How perfect that this project began on Thanksgiving, the one day in the year specially devoted to the family meal, a meal always with a retrospective quality. A meal, a day, that brings out memories as reliably as it produces cranberries and pumpkin pies.
The afternoon was unusually warm and before dinner I visited with my brother in Kansas City, sitting in a lawn chair by his swimming pool, covered for the winter, with a few leaves floating in shallow puddles on top. He brought out a small black trunk that I recognized as our late mother’s storehouse of mementos. We began going through it, looking at photographs, reading letters. Our conversation seemed trapped in the past, as we talked about childhood, trying to unravel knotty family mysteries. Was our mother the glamorous playgirl she appeared to be in her old photographs and love letters? Had she been a red, or at least a little pink? How did she become our mother?
At one point, apropos of our mother’s shortcomings, my brother recalled some of our childhood meals. He screwed up his face and named off a series of homely family dishes, clearly revealing his distaste for mother’s cooking. He reminded me that the food she served could be watery, tough, and greasy, and that our meals were often made up of odd ingredients and combinations. I recalled how mother would add green pepper to leftovers, introducing a jarring flavor that she must have thought would rejuvenate tired dishes. We laughed. Yes, they were awful, weren’t they?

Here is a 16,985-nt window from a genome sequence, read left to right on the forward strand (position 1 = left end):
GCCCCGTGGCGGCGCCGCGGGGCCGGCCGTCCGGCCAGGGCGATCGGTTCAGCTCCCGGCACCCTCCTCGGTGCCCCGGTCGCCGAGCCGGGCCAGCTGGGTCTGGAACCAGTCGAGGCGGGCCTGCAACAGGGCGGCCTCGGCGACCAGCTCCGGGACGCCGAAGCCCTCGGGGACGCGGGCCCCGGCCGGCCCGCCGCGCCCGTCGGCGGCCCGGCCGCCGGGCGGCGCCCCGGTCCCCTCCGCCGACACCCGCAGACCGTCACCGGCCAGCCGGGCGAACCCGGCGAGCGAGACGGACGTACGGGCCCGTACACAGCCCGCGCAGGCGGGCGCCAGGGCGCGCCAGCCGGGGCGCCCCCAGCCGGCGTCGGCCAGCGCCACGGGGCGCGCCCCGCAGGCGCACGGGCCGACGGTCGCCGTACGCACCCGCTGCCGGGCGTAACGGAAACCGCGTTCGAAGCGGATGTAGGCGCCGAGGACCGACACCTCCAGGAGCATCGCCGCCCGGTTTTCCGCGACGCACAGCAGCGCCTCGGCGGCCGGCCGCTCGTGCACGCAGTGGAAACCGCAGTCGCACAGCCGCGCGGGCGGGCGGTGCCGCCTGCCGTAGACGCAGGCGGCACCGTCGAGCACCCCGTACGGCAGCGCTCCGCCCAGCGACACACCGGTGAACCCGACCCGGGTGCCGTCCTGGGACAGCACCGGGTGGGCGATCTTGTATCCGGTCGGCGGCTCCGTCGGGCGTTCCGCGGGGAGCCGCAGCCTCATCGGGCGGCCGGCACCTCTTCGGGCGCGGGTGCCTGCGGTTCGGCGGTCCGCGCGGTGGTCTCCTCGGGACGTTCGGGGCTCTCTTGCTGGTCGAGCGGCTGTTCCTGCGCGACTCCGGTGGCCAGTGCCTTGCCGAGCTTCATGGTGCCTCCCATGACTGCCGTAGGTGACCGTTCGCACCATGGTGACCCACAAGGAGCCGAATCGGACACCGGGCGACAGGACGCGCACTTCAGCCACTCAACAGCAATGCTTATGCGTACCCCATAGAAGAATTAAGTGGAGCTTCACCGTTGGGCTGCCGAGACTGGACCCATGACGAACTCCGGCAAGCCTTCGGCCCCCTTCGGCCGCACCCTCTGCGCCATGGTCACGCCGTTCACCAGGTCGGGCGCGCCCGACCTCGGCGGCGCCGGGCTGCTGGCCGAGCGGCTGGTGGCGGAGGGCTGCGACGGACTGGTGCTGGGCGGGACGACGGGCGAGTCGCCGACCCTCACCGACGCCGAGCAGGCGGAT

Over the next few days, after I returned home, those childhood meals haunted me. As humble and even mildly revolting as they might have been, I loved my childhood food. Admittedly not all of it — not the hash spiked with green pepper — but almost everything else. As memories of food came seeping back, I realized how strongly they linked to other aspects of my life such as the streets I played on, my friends and family, school lunchrooms — and how they evoked feelings that were hard to put words to.
Soon I began to wonder, how was it for other people? Did their memories of childhood food capture the flavor of their lives too? How were things different for those who grew up in the 1940s, say, compared to those who grew up in the 1970s? How did family circumstances, worldliness, wealth or poverty, or their region of the country, affect their experiences with food? If I could find people who were willing to talk freely about the food of their childhood, would I learn aspects of their lives that don’t usually come out in everyday conversation? Would the voice of the inner woman and the inner man speak?
Beyond brand names
Would it be possible, I wondered, to get people to talk about food without merely naming lists of products: Skippy and Banquet and Moon Pies and Baby Ruths? The internet is filled with banal food memories, so many of which quickly devolve into stereotyped tales and mere litanies of names. I am fascinated by what people eat but I wanted to get beyond the food itself to the roles it played in people’s lives. I also wanted to hear about the unique and the unpredictable.
I decided to try just one interview and see how it went.